Here are five ways that leading sports businesses embrace their role as a Customer Experience Designers;

    New Markets

    Part of being a Customer Experience Designer in sports is leveraging the team, league or event brand to new international markets via digital touch points. Leagues such as the NBA and La Liga are carving a path into other territories, such as Asia, by developing an in-country presence, broadcast deals and corporate partnerships. Their teams are then able to exploit this awareness through their own brand of tailored content- and platform-relevant activations.

    See also:

    Women's sport is another growth market. EUFA's #WePlayStrong, modeled on the acclaimed British Sport #ThisGirlCan campaign, demonstrates the value of connecting the right sentiment to the audience when it comes to encouraging girls to play football.

    See also:

    New Revenues

    Linked to internationalization, growing the brand's online followers can create new revenue streams in direct and indirect ways. Digital assets such as social media categories can be saleable assets with a corporate partner or advertiser attached to 'man of the match', 'injury report' or 'team line-up' posts. Indirectly, increasing the team's followership online can in turn be leveraged to enhance sponsorship valuations.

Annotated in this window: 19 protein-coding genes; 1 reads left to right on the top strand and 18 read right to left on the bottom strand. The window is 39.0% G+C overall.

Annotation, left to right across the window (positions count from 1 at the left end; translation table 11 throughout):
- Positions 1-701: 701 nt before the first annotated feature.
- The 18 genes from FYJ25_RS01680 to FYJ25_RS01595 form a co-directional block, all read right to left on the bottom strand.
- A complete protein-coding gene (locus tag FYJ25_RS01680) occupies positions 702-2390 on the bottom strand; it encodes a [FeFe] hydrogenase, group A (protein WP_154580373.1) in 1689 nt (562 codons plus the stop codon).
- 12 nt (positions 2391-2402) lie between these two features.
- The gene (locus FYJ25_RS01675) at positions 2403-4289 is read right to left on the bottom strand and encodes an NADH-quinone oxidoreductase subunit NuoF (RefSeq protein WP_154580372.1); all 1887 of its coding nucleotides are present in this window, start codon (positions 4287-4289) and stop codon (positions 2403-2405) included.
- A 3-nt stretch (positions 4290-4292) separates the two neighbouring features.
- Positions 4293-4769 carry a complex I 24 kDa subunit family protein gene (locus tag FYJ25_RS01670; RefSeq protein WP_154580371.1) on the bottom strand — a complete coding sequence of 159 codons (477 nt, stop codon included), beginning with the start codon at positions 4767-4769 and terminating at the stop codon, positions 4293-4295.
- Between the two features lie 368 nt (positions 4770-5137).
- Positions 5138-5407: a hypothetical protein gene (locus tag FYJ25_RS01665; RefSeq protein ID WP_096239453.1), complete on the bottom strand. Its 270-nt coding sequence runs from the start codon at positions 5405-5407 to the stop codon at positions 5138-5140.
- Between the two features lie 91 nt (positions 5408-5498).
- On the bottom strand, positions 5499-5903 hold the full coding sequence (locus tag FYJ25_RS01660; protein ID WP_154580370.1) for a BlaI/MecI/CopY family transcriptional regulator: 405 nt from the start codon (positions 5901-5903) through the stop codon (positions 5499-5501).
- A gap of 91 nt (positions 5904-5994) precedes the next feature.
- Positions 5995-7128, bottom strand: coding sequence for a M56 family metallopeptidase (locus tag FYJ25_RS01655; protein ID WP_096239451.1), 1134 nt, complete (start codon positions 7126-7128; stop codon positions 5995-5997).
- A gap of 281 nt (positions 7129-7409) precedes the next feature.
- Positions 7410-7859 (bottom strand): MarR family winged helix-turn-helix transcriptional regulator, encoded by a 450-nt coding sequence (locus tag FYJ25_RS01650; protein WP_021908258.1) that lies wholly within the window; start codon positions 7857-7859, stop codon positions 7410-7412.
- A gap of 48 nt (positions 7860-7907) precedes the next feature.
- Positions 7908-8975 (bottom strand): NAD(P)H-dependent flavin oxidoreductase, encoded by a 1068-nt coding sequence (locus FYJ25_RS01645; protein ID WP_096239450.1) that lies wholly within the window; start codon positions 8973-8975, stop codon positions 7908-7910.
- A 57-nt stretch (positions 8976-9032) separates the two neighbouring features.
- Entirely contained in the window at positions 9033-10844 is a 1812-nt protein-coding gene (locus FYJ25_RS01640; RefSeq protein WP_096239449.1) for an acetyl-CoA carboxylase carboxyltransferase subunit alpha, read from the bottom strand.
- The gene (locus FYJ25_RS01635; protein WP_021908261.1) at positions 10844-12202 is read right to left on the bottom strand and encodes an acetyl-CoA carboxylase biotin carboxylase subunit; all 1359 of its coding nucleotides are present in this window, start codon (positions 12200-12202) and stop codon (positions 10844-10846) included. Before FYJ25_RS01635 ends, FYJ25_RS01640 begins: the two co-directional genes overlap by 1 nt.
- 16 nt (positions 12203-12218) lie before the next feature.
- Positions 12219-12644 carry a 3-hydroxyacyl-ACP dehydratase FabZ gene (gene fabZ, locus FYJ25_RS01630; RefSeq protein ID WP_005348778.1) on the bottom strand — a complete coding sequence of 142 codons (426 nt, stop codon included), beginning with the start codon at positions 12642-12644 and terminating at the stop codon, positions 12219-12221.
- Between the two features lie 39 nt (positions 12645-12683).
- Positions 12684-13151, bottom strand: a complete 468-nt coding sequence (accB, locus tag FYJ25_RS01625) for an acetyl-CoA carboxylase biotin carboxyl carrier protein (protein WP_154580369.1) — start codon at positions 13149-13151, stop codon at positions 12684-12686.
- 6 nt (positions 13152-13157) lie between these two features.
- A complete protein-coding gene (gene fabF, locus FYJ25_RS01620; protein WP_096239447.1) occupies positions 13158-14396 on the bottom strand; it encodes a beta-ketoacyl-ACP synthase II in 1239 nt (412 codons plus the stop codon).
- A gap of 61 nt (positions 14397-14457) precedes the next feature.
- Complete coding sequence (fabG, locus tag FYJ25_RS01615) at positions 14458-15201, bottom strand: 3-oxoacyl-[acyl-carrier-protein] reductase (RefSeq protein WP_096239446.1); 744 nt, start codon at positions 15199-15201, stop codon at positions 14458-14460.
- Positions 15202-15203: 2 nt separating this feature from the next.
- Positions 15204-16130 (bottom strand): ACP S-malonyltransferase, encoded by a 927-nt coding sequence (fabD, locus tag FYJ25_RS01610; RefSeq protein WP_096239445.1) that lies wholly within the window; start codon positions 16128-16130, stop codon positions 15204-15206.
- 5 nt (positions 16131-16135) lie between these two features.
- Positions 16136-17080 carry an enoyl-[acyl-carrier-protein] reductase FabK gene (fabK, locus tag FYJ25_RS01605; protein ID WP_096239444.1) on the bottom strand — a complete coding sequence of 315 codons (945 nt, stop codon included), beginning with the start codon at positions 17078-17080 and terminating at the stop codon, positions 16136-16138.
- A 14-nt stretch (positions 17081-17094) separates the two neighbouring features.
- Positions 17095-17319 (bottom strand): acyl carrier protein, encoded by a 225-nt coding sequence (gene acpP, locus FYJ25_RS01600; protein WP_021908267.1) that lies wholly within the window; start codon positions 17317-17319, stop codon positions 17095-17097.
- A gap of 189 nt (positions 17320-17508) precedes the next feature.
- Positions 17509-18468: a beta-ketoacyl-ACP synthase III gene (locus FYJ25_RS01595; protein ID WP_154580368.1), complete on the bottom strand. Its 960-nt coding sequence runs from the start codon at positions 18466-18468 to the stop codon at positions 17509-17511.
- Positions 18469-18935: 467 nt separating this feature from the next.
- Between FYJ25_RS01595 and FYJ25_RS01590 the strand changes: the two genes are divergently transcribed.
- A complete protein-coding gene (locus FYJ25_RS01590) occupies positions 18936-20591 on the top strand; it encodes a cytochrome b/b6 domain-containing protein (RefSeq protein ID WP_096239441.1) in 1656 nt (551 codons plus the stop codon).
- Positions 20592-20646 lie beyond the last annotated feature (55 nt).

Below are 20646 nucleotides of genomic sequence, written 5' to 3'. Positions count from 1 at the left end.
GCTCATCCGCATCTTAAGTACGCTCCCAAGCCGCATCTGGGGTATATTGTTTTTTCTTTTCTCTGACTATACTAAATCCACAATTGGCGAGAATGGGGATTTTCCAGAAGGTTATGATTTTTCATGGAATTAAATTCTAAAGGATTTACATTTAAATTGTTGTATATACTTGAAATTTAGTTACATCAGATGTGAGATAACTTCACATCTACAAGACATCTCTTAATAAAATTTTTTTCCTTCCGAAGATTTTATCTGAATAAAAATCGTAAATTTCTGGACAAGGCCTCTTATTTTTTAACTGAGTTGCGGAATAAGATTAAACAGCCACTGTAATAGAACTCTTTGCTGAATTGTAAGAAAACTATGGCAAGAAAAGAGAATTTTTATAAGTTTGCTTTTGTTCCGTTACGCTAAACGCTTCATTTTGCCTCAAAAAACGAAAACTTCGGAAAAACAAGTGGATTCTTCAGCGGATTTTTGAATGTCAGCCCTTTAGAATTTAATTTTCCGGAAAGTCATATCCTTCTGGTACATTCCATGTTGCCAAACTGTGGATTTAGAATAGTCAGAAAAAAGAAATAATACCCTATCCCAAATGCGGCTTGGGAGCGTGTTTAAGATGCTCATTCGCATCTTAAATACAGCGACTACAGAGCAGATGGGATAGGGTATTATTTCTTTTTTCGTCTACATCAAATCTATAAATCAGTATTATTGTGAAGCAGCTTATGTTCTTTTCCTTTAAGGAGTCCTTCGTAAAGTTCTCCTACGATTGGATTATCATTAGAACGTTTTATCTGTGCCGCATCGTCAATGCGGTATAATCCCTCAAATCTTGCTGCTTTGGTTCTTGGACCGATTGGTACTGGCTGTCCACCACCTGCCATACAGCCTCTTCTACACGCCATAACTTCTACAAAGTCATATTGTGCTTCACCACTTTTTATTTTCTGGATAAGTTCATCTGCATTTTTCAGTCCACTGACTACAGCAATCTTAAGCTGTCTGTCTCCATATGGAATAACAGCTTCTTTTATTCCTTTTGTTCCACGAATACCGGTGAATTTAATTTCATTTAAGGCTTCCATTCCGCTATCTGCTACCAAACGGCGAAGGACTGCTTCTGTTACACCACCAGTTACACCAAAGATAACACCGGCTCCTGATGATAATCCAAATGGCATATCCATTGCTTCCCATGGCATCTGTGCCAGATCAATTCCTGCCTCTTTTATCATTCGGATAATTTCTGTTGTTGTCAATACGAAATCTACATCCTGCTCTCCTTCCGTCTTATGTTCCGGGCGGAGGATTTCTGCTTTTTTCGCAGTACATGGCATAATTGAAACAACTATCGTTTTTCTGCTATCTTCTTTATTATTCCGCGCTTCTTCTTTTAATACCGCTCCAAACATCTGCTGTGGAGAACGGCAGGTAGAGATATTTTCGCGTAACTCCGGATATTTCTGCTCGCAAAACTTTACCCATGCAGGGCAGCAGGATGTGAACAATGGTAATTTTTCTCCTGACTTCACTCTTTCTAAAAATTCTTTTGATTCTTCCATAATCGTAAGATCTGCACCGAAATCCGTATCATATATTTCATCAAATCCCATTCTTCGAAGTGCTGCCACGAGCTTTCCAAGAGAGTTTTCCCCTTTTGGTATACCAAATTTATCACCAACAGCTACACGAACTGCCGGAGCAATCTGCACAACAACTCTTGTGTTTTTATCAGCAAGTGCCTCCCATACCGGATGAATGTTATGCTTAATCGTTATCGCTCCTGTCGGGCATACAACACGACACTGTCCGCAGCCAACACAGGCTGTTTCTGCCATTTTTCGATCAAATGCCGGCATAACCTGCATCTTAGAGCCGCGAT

Developing great content that broadens awareness and creates engagement takes investment in budget, culture and, more than anything else, a mindset shift away from digital and social media as a cost center to it being recognized as the catalyst of digital transformation value.

    To give weight to this theory, Altimeter's 2018 State of Digital Content Report revealed that, across all industries, 41 percent of organizations are able to tie revenue to content. Their study also found that people and talent related issues are the major barriers to performance whilst metrics are changing from views, to interactions and efficiency.

    See also:

    Improved Products

    In a previous ZDNet post with Paul Greenberg on Why Sport is One of the Most Disrupted Industries I proposed that lack of transparency in purchasing arrangements is one of the indicators of an industries business model at risk. I used ticket purchasing as a sports industry example of a product that needs to evolve now that consumers demand Uber and Netflix-like on-demand subscription services.

    Recently, a number of teams and venues have aligned to the market by breaking down confusing ticket buying processes products. These innovators understand that given modern fans more control over what they are purchasing is the way to breathe new life into event attendance. Reducing the pesky secondary market and gaining valuable personal data are also engineered outcomes.